Seven days ago, I was safe in a hospital bed with a renewed hope for life: TPN, or Total Parenteral Nutrition, had been started after months of wasting away from the effects of gastroparesis (see “Intro to Jenn & GP” I and II for more on that). That sense of security in the environment of the hospital, having been struggling with the stomach issues for over a year and a half, made me somewhat eager about the “adventure” about to begin once I was discharged: the adventure of being on IV nutrition at home, taking care of my medical needs outside the hospital.
What a difference a week makes.
Today, six days after discharge, I am remarkably uncertain, I am marginally discouraged, I am tearful at the drop of the proverbial hat. I am not terribly interested in “adventures” and “personal growth.” Right now the day-to-day struggle is, truly, a struggle.
Physically, things are stable (neither worse nor noticeably better). I gained ten pounds in the hospital (up to a robust 99) but lost about four in the first 24 hours at home (most likely fluids, and I haven’t gained them back quite yet), so I’m a whopping 95 (at least I can still do basic arithmetic, eh?). I am not eating much – kind of “enjoying” (rather a misnomer) not having to worry about caloric intake and the subsequent nausea.
The nuts and bolts of home healthcare are a somewhat intrusive, but not overly technical. Between Greg’s and my combined remaining brain cells, we get through the routine fairly seamlessly (as long as I remember to put on my pajama top BEFORE hooking up in the evening). Honestly, twelve hours is more than it seems – I have to plan to hook up to the nutrition bag twelve hours before I plan to take a shower in the morning… For those of you who know me, I am an early riser (4:15 am prior to all this health stuff), so the TPN start time is early as well (which means pulling it out of the refrigerator in time for it to reach room temperature before infusion [2-4 hours] so I don’t put myself into a hypothermic stupor). Then we have the vitamin and mineral preparations to inject (yes, I use NEEDLES) into the bag just before the hook-up (any earlier and the vitamins bind to the bag instead of me), and we’re good to go. It’s an interesting preparation process, one which Greg and I have wheedled down from about 40 minutes to about eight (the few, the proud, the TPN Masters).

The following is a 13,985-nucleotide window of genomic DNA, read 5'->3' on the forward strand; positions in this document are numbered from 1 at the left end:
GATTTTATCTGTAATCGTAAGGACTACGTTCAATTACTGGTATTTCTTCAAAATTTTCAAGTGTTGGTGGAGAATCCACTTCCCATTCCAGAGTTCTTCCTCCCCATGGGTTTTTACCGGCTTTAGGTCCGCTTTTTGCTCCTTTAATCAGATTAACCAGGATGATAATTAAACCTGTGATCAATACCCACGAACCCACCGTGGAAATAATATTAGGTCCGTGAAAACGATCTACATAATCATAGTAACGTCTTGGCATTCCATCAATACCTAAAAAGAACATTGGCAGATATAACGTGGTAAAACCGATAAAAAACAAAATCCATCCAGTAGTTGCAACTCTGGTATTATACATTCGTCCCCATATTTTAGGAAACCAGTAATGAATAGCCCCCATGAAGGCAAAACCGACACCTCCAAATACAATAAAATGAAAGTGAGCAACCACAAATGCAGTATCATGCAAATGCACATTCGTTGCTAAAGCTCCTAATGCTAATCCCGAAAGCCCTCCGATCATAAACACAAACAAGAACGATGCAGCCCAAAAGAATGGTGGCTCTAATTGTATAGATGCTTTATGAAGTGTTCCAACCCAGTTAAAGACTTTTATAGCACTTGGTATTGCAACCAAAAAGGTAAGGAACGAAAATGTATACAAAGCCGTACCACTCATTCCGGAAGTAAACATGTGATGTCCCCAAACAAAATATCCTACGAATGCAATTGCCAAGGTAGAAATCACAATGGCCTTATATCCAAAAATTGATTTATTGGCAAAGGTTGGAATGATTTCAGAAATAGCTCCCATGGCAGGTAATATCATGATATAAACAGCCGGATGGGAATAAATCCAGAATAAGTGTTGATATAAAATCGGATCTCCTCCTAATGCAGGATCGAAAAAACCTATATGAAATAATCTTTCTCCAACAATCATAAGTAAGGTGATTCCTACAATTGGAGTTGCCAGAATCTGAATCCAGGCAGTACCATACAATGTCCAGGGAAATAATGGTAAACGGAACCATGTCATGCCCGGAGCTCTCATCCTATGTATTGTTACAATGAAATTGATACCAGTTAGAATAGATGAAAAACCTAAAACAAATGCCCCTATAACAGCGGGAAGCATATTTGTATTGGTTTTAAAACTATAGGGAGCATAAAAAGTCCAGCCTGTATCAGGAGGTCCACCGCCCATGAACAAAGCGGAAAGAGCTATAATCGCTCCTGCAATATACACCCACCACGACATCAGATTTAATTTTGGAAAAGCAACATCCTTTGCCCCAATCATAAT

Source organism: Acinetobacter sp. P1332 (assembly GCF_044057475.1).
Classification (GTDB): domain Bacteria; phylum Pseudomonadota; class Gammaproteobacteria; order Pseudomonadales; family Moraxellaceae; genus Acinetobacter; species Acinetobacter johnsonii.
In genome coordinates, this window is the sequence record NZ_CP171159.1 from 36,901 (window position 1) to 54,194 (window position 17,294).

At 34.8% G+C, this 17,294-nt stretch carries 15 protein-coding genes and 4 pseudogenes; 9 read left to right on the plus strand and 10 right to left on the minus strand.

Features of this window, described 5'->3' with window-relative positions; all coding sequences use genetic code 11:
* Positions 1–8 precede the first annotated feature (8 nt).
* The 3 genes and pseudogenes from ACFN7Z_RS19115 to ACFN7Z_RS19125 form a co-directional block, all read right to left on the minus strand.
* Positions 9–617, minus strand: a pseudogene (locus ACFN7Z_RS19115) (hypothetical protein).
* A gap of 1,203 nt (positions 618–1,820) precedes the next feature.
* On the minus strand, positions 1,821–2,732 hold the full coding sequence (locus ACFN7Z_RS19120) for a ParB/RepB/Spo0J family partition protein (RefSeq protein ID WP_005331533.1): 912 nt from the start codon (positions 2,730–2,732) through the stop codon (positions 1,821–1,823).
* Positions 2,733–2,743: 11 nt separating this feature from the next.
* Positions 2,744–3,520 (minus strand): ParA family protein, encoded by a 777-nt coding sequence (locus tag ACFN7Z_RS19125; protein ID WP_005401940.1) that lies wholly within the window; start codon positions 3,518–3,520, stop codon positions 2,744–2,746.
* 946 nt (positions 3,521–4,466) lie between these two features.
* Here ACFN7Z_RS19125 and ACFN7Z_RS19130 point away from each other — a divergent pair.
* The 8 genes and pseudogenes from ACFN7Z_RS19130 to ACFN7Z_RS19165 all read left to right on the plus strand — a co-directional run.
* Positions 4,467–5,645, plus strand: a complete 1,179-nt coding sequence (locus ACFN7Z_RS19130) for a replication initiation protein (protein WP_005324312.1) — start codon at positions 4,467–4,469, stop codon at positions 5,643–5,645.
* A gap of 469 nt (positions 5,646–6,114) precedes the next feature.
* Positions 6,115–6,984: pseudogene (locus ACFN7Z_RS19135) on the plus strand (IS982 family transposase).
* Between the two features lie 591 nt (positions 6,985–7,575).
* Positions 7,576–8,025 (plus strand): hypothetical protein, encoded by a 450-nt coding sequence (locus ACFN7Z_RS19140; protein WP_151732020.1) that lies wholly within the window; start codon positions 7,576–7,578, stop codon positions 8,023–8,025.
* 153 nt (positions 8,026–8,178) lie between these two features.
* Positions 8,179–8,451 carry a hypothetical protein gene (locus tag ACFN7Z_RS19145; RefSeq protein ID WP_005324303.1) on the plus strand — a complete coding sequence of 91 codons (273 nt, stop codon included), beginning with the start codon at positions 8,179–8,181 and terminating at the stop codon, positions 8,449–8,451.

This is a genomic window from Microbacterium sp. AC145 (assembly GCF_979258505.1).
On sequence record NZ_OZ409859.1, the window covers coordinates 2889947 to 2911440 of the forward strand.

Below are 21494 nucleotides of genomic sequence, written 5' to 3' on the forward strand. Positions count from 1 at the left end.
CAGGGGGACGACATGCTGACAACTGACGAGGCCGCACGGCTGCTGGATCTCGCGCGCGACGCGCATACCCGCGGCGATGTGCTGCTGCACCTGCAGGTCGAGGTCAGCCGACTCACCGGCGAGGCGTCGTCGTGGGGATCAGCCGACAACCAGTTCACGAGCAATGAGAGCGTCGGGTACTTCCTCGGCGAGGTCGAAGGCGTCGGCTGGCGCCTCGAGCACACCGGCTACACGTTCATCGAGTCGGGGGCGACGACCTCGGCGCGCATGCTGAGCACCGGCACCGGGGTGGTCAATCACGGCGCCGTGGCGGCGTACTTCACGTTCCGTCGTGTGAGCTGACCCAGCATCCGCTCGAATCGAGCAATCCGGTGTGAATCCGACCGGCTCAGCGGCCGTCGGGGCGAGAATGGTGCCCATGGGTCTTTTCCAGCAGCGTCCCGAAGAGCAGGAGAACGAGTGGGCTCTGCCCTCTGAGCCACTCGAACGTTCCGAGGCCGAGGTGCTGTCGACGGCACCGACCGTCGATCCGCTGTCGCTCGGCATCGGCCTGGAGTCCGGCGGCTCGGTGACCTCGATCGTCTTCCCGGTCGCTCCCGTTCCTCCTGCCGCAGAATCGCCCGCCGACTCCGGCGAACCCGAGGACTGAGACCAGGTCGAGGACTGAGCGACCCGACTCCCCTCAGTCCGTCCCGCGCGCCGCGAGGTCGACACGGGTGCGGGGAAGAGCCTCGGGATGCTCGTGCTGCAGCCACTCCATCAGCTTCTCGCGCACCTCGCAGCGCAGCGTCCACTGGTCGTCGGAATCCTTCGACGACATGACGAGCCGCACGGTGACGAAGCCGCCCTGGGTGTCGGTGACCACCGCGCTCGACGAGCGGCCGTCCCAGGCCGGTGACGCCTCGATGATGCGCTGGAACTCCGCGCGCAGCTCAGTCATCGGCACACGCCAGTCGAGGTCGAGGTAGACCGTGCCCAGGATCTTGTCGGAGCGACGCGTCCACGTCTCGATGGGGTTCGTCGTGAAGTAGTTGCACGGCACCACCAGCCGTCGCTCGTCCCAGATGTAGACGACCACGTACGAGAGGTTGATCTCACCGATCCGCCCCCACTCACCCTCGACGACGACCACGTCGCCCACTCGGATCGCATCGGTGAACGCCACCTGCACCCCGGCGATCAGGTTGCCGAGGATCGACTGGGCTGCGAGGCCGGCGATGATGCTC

So – on to the adventure part… As I mentioned, I was (note the past tense there) kind of enthused by the adventure of home healthcare and such – but that changed some nanosecond between the time I walked in my front door and the time I shut it behind me. It is kind of like (uh-oh, another analogy) when you’re on a summer hike, and you’re hot and sweaty and you can’t wait to drop your pack at your favorite picnic spot, and jump into the cool, refreshing river. So you reach your picnic spot, rip off your pack, and jump in – only the water is ALWAYS waaaaaay colder than you expected, and it bypasses “refreshing” and heads straight into “justplaintoodamncold.” Well, Greg and I are treading water in the river – we never felt the refreshing part, just the toodamncold part, and we have yet to climb out and savor any picnic or get warm or even dry off for a minute. We can assure you that our heads are (mostly) above water, that we’re not being carried too far downstream, and that we’re not hypothermic (yet).
Our collective sense of humor is still (relatively, if morbidly) intact. To amuse myself, I make “menus” of what I’m ingesting via my superior vena cava. Saturday night was Cajun blackened finger lobster with steamed brown rice; tonight is Costco Polish dogs with plenty of dijon mustard and chopped onion. At this point we don’t know if/when these little treats will be part of my diet, but we’re holding out hope that someday, somehow, I will be able to look a pizza in the pepperon-eye and win the stare-down.
In the meantime, despite my resolutions to decline any personal lessons associated with this particular period of my life, I have learned a few things (much like my very short gardening experience last year):
1. Don’t keep walking when your IV pole stops.
2. Nighttime rollovers must counterbalance each other (i.e., those with IV lines cannot roll ONLY to the left).
3. The woman who invented Jell-O deserves a Nobel Prize for discovering yet another way to consume a liquid while fooling your mouth into thinking you’re EATING and not DRINKING.
More on those incidental medical lessons in later issues.
Thanks again for smiling with us, encouraging us, e-mailing us, praying for us, and generally being “with” us. Please let us know how we can encourage you as well – it helps us to forget the chilly water for awhile!
Waves from the river,
Jenn & Greg
P.S. Oops – my loving husband just pointed out that forgot about the real information. The labyrinthitis is about the same – too much movement and/or noise stimulation tends to make me extremely dizzy – I start walking like I have a mild case of brain damage (no, THAT wasn’t a joke). As for the gastroparesis, I had to stop (at least temporarily) the Canadian medication because it was causing my heart rate to climb to about 120-140 for a few hours every time I took it. I have an appointment with the motility specialist this Wednesday (10/20) for further consultation re: the gastric neurostimulator. More news (hopefully) then!